The Rocky Mountain Ecology program looks to strike a fundamentally new chord in science education practices. Here students from every department, from law to environmental science, and English to political science, come together to experience the GYE. In the process of bringing a variety of students together, impelling them into discussions, and providing them with the tools for research and inquiry, something unique and powerful happens. But does it actually create a change in the students’ scientific and ecological literacy?  If so, in what ways?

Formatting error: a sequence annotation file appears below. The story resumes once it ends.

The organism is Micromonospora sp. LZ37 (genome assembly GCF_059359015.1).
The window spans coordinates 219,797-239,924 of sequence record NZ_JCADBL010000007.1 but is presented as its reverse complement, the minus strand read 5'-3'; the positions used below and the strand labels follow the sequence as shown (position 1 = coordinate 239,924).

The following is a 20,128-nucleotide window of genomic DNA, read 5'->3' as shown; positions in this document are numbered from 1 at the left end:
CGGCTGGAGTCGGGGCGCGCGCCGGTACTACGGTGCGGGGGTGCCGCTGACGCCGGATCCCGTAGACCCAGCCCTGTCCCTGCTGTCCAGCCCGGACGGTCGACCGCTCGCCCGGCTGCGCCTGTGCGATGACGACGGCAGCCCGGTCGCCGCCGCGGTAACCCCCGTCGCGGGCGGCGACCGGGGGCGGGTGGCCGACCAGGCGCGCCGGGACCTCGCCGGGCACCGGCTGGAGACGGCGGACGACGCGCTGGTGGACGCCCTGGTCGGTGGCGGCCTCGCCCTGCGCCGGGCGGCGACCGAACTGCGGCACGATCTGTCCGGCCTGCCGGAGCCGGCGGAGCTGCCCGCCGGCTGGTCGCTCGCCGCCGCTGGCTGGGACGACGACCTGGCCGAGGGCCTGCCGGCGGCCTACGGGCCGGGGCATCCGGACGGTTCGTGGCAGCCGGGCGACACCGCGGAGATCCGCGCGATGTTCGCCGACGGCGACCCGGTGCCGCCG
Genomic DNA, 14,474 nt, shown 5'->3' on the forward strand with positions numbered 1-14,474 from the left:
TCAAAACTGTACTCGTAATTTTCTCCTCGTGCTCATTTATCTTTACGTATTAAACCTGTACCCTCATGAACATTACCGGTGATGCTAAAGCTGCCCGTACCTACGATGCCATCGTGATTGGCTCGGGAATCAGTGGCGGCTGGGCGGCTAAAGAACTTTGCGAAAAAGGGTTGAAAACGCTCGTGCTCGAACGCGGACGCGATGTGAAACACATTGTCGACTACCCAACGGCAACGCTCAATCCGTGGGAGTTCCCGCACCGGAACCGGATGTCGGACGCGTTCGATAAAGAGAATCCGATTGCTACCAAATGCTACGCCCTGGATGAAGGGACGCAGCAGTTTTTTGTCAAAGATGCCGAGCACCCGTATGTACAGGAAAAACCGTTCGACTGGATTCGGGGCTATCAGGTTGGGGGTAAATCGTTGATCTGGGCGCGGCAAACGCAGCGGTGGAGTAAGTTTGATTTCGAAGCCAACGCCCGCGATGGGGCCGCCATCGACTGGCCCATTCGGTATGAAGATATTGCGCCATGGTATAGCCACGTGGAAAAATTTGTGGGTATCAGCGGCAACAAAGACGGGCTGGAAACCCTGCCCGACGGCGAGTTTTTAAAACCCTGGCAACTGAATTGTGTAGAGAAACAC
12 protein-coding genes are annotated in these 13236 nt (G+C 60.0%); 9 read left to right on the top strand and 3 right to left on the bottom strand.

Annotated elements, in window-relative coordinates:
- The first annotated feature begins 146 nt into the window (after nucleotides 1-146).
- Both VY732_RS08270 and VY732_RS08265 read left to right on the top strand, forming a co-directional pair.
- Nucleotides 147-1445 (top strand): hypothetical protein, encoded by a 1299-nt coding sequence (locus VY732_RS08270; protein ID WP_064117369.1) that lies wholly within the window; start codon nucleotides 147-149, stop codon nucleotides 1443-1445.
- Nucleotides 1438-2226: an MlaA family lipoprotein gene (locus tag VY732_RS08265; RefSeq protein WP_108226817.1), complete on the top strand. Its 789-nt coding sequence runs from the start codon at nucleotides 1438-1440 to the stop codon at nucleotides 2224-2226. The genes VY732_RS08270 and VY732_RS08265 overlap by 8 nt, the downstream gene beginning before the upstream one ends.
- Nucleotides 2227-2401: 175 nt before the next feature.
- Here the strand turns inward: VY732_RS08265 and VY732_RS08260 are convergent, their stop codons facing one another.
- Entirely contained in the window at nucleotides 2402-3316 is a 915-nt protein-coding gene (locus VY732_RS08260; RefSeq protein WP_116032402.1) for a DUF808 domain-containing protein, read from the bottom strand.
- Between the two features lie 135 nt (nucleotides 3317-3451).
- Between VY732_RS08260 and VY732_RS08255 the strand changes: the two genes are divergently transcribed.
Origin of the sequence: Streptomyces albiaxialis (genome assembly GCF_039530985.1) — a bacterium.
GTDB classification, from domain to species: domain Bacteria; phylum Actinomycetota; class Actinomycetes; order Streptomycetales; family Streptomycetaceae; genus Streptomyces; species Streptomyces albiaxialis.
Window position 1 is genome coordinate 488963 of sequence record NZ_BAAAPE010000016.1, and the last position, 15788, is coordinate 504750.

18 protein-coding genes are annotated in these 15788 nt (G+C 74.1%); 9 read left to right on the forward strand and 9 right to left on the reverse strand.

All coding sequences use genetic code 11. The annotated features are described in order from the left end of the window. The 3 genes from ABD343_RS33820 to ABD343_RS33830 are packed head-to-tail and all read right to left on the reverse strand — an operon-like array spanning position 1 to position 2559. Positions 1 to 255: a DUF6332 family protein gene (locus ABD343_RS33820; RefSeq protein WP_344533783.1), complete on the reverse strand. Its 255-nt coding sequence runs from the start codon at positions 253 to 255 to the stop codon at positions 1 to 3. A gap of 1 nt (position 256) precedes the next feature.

The fall after I instructed the Rocky Mountain Ecology program I had the opportunity to answer these questions and see if this course was in fact answering a call for reform in science education. With the data collected (pre and post-tests, transference papers, and audio recordings of class discussions), I was able to both qualitatively and quantitatively pinpoint that students were, in fact, increasing their scientific and ecological literacy. More specifically, students were using systems thinking, articulating ways to create change, recognizing their own roles within the environment, and last but not least, transferring this knowledge and understanding back to their own areas of study.